Can you tell me about your research involving clinical trials?
I am a neonatologist and most of the trials that I do are in the area of clinical pharmacology, mostly with infants, and mostly premature infants. The goal of our research is to try to find the safest and most effective doses of off-patent or off-label drugs. Most of the drugs used in the neonatal intensive care unit are off-patent or off-label, meaning that they are a different dose or a different indication or are in a different population than what’s listed on the FDA label. We study those drugs to try to gather more information that will improve the public health of these infants.
What are the challenges involved in running clinical trials on neonates?
“Most of the drugs used in the neonatal intensive care unit are off-patent or off-label, meaning that they are a different dose or a different indication or are in a different population than what’s listed on the FDA label.”
There are a variety of challenges. One is that over the last 80 years, most drug development has focused on adults, and so there’s been a lack of expertise in the pediatric realm. That is being addressed by programs that are federally funded for training. Then there are other challenges because neonates have small blood volumes that are circulating in their body so the amount of blood that we’re able to take for measuring levels or concentrations of a drug is minimal, so we have to take very few samples with very low blood volumes. We’re addressing that by doing advanced pharmacokinetic (PK) modeling and advanced bioanalytical techniques to measure concentrations in low volumes of blood. Then there are educational and philosophical challenges at the site level, meaning that neonatologists are not used to enrolling in early phase drug studies, so they need some education and some encouragement. And then families don’t always understand the drug development process, particularly when it involves a placebo, so working with them to help them understand is also a challenge.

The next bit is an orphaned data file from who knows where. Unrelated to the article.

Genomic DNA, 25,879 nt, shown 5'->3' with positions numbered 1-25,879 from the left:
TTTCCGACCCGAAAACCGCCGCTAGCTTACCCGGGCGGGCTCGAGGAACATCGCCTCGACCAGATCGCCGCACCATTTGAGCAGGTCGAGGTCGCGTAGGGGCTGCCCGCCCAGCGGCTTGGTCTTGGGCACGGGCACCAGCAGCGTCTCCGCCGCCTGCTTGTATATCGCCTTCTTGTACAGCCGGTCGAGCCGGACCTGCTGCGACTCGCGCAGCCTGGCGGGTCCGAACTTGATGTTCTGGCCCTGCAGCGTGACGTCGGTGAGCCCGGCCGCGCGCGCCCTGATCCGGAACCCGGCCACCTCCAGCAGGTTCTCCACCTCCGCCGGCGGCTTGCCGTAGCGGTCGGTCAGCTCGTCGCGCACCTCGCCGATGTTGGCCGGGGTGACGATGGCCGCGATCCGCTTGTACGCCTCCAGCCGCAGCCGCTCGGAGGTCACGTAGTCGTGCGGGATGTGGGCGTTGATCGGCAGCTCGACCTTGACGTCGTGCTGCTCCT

Have you come up with any innovations in clinical trial design to help overcome some of the challenges?
Absolutely. One innovation is something we call opportunistic sampling, so that means that when we study drugs in the neonatal intensive care unit, we take advantage of the fact that these infants get lots of lab draws. We generally will leverage those lab draws for a PK sample as well so that we don’t do an extra stick just for the purposes of a PK sample. This is more appealing to families and to the neonatologists, so that’s good. The other thing we do around sampling is we can sometimes go down to the clinical lab and get samples from there that have already been processed for clinical labs, so those are labs that have already been done. Between opportunistic and lab samples that are left over, we are able to gather enough pharmacokinetic samples.
“We do a fair amount of heavy lifting at the beginning, before we start the study, to try to simplify the study as much as possible to make sure that the inclusion/exclusion criteria are as straightforward as possible.”
We also do a fair amount of heavy lifting at the beginning, before we start the study, to try to simplify the study as much as possible to make sure that the inclusion/exclusion criteria are as straightforward as possible. We also do a lot of site surveys to make sure that the sites that we are engaging with are active participants and excited about the study so that they can successfully enroll.